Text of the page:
The Camaro Z/28 is the one of the first production cars fitted with race-proven, spool-valve dampers. Compared to a conventional damper that offers only two-way tuning for bump and rebound, a spool-valve damper allows four-way adjustment to precisely tune both bump and rebound settings for high-speed and low-speed wheel motions.The wider tuning range allowed engineers to dramatically increase the damper stiffness on the Camaro Z/28 without a significant change in ride quality. Additional chassis changes include stiffer string rates and suspension bushings for improved cornering response.

At all four corners, lightweight, forged aluminum wheels are wrapped in massive 305/30ZR19 tires which reduce unsprung weight by 42 pounds per car compared to the 20-inch wheels standard on Camaro SS and ZL1. In addition, the smaller diameter
wheels lower the center of gravity by 33 millimeters, further improving handling.
This is the first production application of ultra-high performance Pirelli PZero Trofeo R tires, and believed to be the widest front tire on any production car.

To fully exploit the grip of the Pirelli tires, the Camaro Z/28 also features Brembo Carbon Ceramic rotors and fixed, monoblock calipers. The large 394 x 36-mm front rotors are paired with six-piston calipers, while the 390 x 32-mm rear rotors are paired four-piston calipers. Compared to similar-size, two-piece steel rotors, the lightweight carbon discs save 28 pounds per car. The combination of tire grip and braking power enable the Camaro Z/28 to achieve up to 1.5-g in deceleration. With standard front brake cooling ducts, the Z/28 is also capable of continuous track use unmatched brake feel, lap after lap.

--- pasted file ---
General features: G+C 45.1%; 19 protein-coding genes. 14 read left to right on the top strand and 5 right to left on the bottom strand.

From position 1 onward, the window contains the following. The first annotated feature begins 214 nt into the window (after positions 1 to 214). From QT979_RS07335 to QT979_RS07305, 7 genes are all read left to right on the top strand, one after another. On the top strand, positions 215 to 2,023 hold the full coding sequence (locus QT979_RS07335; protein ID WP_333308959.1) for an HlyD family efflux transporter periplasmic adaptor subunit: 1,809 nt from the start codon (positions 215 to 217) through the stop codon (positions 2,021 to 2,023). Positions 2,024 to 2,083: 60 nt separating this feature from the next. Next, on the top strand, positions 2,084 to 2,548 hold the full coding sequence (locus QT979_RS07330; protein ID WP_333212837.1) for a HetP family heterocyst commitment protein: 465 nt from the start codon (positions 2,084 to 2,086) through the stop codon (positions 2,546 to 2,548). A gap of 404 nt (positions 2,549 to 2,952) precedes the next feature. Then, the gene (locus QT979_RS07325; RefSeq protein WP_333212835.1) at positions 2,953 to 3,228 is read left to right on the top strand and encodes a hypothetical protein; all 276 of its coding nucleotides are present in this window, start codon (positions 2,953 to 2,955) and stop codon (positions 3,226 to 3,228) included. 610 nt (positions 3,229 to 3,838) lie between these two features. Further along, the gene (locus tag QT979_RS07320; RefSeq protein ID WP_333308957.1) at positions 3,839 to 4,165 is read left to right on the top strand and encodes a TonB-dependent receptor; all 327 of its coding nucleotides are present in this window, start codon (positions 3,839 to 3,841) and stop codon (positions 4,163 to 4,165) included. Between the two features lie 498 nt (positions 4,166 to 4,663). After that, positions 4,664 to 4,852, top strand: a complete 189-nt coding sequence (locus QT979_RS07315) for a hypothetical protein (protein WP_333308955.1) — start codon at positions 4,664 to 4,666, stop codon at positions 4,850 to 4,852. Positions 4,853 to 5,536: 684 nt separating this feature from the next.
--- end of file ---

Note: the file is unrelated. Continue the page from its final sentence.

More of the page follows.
To optimize the track performance of the Camaro Z/28, the engineering team subjected it to an intensive lightweighting program, saving 100 pounds compared to the naturally aspirated Camaro SS and 300 pounds to the supercharged Camaro ZL1.

 “Our goal was to get rid of everything that didn’t make the car faster, and keep only what was required by law. For example, we wanted to eliminate the audio system completely, but we had to keep a single speaker for the seat-belt chime to meet safety requirements,” said Oppenheiser.

Other examples of weight savings include: 
Eliminated the tire-inflator kit, except for Rhode Island and New Hampshire, where it is required by law
Removed interior sound deadener, and carpeting from the trunk
Replaced the standard LN4 battery with a smaller, lightweight, LN3 battery
Specified thinner, 3.2-mm glass for the rear window, compared to 3.5-mm glass on the standard Camaro
HID headlamps and fog lights are not available
Air conditioning is only available as a stand-alone option